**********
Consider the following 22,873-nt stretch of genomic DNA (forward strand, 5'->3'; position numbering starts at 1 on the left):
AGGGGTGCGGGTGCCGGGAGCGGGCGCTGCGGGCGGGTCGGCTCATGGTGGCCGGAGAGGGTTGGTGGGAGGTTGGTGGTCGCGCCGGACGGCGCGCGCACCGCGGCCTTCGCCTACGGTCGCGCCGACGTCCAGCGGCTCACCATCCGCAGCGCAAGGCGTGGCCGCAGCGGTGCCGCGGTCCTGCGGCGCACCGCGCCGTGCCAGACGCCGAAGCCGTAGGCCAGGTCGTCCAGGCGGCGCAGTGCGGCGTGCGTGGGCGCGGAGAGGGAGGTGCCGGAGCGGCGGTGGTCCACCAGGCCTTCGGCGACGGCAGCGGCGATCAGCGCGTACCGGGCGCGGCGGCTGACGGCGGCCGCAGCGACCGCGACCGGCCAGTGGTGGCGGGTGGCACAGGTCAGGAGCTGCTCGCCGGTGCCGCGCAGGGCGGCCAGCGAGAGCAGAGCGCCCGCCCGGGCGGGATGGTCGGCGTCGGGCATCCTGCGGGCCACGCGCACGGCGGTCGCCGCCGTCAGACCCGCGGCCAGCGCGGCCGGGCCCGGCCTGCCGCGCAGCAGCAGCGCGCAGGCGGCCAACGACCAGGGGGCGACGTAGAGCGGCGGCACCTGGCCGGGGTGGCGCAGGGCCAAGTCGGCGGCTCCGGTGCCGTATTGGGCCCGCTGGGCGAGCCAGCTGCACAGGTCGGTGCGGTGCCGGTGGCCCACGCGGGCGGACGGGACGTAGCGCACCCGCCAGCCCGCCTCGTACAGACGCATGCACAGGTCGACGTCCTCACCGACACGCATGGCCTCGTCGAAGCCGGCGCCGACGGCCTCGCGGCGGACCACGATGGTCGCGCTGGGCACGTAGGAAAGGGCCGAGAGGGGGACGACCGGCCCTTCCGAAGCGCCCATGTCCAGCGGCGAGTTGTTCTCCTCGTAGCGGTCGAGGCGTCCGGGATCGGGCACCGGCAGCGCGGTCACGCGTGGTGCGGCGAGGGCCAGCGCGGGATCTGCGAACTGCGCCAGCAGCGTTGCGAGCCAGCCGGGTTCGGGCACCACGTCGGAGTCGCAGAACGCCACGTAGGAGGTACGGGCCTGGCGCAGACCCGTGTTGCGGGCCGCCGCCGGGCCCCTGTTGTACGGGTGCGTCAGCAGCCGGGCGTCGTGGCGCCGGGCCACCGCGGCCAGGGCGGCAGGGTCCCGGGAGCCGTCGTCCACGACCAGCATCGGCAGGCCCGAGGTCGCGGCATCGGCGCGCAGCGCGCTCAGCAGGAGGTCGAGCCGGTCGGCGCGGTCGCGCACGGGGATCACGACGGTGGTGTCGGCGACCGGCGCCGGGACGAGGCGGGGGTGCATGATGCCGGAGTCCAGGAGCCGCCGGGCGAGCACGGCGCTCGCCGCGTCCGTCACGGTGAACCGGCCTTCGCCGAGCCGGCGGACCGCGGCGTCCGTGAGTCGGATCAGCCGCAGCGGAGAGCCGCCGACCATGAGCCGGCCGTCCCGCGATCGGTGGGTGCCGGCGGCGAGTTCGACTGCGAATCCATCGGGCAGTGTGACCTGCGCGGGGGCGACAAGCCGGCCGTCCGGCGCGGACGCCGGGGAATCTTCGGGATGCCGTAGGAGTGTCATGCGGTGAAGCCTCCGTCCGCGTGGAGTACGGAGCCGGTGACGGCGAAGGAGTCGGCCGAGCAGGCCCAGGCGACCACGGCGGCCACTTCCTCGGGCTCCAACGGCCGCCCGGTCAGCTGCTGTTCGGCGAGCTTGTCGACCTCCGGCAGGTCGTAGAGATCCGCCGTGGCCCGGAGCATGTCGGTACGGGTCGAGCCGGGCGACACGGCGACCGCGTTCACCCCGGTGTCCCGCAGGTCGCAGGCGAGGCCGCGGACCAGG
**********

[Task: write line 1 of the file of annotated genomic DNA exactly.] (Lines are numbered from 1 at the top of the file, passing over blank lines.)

Consider the following 22,873-nt stretch of genomic DNA (forward strand, 5'->3'; position numbering starts at 1 on the left):